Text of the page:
Tuesday, June 9, 2009

An Ode to Gilmore

Our dog, Gilmore, has many fine qualities. He is gentle, not a barker, and is an excellent foot warmer. He is a lover, not a hater and greets everyone with equal joy. Also, he is a few crayons short of a full box, if you know what I mean. And while this might be a bad quality in, say, a world leader, it’s not necessarily a bad quality in a dog. True, Gilmore is half lab and half golden – both of which indicate that he should be able to retrieve things. But no. I throw a ball and he either eats it or rolls around on it to give himself a back massage. Either way, he comes back to me sans ball. Goldens and Labs are also supposed to be water dogs. Gilmore won’t step off the patio if the grass is wet. While his lack of retrieving skills and fear of water don’t bother me, his most unfortunate quality does. Alas, dear Gilmore is a poop eater. A non-discriminate poop eater. Deer poop? Yes please! Cat poop? A crunchy delicacy! His own poop? Mmm – it’s still warm!

So you can imagine Gilmore’s excitement when we brought home a baby. Especially when coming through the front door for the first time Zoey let loose with a poonami that coated the travel outfit, the car seat, the diaper bag. And, oh yeah, the baby. It took us a mere 24 hours, several stretches of streaked carpet, and 3 partially ingested diapers to purchase dog proof diaper cans.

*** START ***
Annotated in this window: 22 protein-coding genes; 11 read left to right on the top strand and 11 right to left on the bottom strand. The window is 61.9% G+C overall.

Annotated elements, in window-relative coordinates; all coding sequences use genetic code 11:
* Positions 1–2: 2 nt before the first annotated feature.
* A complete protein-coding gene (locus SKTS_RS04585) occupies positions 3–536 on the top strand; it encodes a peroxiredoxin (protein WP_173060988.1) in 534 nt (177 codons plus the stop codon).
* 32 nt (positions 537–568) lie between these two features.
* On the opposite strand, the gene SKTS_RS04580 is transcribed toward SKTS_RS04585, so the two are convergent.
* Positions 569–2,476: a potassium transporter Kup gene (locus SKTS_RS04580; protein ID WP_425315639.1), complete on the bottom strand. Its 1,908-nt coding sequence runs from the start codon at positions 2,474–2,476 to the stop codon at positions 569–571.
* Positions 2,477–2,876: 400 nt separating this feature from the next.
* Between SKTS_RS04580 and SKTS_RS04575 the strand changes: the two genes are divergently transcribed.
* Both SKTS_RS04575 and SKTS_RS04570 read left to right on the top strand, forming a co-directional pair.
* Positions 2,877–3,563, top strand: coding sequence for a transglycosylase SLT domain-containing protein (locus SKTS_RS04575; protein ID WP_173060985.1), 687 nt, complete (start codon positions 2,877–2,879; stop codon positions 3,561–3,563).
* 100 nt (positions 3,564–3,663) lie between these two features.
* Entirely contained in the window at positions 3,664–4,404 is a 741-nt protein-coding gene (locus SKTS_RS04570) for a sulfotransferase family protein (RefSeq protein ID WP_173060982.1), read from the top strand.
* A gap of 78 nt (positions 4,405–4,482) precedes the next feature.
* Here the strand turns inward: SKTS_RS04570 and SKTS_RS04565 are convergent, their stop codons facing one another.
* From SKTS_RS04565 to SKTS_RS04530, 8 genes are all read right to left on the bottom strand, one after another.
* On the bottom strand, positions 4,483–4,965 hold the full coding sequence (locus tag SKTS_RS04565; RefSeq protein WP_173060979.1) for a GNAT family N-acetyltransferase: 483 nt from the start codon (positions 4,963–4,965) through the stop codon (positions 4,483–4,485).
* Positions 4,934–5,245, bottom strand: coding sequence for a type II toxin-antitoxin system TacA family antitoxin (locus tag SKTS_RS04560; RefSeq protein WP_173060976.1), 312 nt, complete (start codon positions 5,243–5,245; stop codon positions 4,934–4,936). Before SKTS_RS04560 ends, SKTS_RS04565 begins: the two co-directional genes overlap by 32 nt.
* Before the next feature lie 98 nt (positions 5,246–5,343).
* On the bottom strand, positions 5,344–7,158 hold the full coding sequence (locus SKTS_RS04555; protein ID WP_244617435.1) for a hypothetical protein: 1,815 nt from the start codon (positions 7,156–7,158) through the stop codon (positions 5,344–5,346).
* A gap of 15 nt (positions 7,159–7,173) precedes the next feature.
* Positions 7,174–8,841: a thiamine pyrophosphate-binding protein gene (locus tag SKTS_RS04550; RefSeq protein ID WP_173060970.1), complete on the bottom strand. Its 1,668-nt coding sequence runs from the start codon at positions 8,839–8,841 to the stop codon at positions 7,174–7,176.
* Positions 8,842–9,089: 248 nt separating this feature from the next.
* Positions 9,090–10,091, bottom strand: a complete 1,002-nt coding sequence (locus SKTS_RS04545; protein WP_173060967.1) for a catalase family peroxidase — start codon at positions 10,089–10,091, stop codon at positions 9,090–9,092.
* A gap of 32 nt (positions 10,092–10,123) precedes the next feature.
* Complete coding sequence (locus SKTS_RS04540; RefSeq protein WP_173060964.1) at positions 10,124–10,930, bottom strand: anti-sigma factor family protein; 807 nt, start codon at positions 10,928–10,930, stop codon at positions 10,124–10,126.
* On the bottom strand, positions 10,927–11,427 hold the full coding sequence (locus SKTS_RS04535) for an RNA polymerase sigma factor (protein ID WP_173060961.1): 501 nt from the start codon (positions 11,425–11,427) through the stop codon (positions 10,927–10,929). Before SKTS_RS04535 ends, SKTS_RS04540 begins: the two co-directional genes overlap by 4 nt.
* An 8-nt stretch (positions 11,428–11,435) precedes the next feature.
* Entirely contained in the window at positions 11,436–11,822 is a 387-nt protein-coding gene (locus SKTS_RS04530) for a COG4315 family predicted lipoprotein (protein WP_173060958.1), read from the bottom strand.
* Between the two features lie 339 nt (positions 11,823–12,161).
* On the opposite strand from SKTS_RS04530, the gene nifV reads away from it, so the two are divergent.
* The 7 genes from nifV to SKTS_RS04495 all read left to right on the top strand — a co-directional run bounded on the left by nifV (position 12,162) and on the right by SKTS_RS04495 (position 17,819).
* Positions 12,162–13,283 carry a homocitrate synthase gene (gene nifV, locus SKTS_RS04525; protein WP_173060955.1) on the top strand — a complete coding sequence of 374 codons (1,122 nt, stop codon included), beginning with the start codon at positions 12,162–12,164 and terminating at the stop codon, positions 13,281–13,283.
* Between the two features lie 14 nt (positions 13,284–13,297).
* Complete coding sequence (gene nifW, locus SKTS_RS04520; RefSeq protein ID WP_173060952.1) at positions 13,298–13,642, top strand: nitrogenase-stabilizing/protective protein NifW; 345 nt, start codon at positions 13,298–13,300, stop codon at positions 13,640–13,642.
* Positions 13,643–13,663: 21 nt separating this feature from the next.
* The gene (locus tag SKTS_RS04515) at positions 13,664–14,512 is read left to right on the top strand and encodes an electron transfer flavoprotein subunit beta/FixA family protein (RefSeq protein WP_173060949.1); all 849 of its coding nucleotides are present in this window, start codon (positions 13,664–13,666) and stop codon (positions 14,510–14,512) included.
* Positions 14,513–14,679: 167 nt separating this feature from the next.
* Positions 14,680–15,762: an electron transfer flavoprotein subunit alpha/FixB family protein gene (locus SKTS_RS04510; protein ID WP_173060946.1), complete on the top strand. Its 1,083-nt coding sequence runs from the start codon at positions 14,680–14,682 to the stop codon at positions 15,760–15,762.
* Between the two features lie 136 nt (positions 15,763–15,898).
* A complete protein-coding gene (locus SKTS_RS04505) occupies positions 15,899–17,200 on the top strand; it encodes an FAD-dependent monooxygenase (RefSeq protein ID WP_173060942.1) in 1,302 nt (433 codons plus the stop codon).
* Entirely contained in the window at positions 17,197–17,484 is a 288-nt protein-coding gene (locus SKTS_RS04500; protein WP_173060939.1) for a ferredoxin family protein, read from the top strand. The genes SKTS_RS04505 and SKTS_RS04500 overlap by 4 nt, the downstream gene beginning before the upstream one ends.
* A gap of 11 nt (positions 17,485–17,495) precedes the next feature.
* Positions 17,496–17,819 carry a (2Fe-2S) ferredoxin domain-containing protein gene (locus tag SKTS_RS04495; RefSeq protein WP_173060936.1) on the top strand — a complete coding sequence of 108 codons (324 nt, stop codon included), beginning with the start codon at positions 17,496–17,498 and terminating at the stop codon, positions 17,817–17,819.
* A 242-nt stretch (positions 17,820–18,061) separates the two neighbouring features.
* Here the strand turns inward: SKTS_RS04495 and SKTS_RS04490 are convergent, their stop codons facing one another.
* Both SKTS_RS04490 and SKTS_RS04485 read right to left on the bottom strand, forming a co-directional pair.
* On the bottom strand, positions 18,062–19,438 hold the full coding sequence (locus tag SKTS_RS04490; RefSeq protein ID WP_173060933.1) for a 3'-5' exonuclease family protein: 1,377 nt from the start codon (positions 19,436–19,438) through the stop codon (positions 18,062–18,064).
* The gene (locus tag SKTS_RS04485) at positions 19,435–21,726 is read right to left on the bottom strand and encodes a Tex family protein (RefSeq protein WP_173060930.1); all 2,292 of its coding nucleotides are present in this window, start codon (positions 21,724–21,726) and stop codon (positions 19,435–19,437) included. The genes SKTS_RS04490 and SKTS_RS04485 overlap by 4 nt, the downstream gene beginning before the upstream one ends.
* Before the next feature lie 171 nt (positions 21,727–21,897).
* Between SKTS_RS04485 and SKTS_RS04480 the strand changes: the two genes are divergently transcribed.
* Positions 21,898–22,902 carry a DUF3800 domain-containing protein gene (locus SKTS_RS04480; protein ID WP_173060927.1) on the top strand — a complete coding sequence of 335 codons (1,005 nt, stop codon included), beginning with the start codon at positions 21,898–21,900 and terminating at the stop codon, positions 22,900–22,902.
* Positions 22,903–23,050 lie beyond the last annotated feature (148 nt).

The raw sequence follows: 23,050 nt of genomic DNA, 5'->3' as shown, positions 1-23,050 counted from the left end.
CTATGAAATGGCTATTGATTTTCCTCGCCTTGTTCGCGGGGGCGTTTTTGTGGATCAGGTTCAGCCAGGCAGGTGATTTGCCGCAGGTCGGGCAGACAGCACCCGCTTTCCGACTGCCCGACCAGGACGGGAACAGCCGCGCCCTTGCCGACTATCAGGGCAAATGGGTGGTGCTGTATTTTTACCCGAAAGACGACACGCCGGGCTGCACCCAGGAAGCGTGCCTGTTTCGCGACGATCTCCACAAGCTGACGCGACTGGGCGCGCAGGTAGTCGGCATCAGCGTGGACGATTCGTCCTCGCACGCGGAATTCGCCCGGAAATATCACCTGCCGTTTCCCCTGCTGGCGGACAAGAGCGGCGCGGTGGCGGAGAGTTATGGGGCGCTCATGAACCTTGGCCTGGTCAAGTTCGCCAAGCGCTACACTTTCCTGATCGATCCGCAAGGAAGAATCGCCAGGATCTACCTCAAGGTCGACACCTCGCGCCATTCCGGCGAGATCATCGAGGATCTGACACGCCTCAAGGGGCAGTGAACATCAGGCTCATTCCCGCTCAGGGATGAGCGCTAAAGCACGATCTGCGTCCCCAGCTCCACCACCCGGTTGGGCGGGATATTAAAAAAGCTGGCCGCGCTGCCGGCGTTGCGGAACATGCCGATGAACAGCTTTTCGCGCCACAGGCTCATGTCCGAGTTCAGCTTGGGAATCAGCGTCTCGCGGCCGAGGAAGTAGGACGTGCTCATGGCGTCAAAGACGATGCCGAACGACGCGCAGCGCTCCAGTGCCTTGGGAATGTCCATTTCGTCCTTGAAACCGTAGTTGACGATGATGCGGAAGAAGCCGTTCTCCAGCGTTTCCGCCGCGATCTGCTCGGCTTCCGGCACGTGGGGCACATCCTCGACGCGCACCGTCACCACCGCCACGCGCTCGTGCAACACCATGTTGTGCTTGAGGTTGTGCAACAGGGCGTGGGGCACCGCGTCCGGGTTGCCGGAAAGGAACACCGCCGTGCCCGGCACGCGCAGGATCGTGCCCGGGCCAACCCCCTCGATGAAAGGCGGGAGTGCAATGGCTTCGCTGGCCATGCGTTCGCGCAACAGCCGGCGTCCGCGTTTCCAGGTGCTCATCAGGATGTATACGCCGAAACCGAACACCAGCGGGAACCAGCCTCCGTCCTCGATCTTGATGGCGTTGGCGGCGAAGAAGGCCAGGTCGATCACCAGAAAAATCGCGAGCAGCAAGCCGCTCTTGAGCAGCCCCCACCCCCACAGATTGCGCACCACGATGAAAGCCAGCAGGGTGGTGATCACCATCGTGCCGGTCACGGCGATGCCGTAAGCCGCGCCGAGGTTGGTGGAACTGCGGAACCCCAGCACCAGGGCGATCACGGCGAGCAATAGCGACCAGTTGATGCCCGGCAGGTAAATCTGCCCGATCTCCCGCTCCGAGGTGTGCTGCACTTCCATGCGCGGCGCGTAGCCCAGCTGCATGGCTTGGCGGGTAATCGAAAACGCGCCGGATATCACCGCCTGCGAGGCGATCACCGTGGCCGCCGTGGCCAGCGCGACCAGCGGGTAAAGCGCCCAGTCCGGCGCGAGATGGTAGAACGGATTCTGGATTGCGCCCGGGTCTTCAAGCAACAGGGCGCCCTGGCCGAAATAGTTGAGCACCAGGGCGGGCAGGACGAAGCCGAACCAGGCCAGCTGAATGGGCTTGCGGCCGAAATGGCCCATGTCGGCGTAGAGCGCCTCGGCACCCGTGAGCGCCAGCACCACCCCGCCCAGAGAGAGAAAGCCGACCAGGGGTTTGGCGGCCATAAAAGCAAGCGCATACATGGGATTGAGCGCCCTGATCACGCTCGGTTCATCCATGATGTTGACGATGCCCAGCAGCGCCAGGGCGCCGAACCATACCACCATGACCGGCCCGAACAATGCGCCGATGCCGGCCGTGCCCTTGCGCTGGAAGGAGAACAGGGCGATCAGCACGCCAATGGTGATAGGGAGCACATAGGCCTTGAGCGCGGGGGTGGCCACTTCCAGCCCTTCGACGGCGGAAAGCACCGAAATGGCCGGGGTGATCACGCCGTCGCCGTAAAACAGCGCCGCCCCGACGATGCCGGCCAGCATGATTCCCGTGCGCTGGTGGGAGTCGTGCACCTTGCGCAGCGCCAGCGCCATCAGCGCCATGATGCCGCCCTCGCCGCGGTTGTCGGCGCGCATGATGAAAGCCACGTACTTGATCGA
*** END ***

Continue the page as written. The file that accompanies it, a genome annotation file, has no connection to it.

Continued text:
Once the poop was secured, Gilmore’s enthusiasm for Zoey did wane a bit. But he remained loyal to me. When I fed Zoey at 1 am, 3 am, 5am, and was crying from being so tired, he would rest his block head on my knee and sigh. Then he would lay in front of the rocker so I could rest my feet on his big yellow belly. Eventually I would calm and our breathing would match – rise, fall, rise, fall. When the feeding was done, he followed me back to bed, resting his jaw on the mattress by my head until I fell asleep. Only then would he wonder to his dog bed and shut his eyes.

Gilmore’s interest in Zoey was slowly rekindled as she became more mobile. Then, one fine day, Gilmore discovered he could make Zoey laugh by licking her feet. This was somewhat of a hygiene issue, what with all the poop eating. Drastic measures were taken. My handy husband constructed a keep-dog-out-of-the-kitty-litter device using climbing rope, a bungee cord, and a few well placed screws. The cat could lithely enter the Poop Palace but Gilmore’s block head was blocked. Every time Gilmore went into the back yard we followed him around with a shovel. Non-poop eating behavior was rewarded with other tasty treats: corn chips, cheese, deluxe peanut butter dog chews. Progress was made. Gilmore could lick Zoey’s feet without necessitating a slow motion layout jump and a cry of “Noooooooooo!” from my husband or me. We were pleased. The Grandparents, however, continued to express displeasure. I think my dad’s exact words were, “That is disgusting and wrong.”

Now that Zoey is in a highchair, is eating some solid foods (and pushing lots more on to the floor), Gilmore is over the moon. Forget about poop. There are graham crackers, Cheerios, bits of chicken. And cheese flavored Goldfish. Oh the Goldfish! Yes, my dog and my daughter have bonded over sharing snacks.